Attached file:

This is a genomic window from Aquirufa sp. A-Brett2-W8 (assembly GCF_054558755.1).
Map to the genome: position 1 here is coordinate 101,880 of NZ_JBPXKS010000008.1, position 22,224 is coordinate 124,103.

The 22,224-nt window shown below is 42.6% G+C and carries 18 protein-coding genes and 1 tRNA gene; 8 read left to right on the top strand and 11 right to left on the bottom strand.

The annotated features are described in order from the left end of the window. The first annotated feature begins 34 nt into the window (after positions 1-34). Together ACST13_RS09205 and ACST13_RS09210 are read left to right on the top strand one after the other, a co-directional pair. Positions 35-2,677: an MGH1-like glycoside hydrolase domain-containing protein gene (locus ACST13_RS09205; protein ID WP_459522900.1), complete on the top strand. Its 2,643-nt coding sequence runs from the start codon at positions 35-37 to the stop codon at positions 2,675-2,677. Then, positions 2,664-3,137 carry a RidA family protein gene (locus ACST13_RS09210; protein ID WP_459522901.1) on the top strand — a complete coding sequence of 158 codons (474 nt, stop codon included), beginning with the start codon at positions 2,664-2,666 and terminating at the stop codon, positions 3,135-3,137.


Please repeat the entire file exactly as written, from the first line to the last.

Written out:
This is a genomic window from Aquirufa sp. A-Brett2-W8 (assembly GCF_054558755.1).
Map to the genome: position 1 here is coordinate 101,880 of NZ_JBPXKS010000008.1, position 22,224 is coordinate 124,103.

The 22,224-nt window shown below is 42.6% G+C and carries 18 protein-coding genes and 1 tRNA gene; 8 read left to right on the top strand and 11 right to left on the bottom strand.

The annotated features are described in order from the left end of the window. The first annotated feature begins 34 nt into the window (after positions 1-34). Together ACST13_RS09205 and ACST13_RS09210 are read left to right on the top strand one after the other, a co-directional pair. Positions 35-2,677: an MGH1-like glycoside hydrolase domain-containing protein gene (locus ACST13_RS09205; protein ID WP_459522900.1), complete on the top strand. Its 2,643-nt coding sequence runs from the start codon at positions 35-37 to the stop codon at positions 2,675-2,677. Then, positions 2,664-3,137 carry a RidA family protein gene (locus ACST13_RS09210; protein ID WP_459522901.1) on the top strand — a complete coding sequence of 158 codons (474 nt, stop codon included), beginning with the start codon at positions 2,664-2,666 and terminating at the stop codon, positions 3,135-3,137.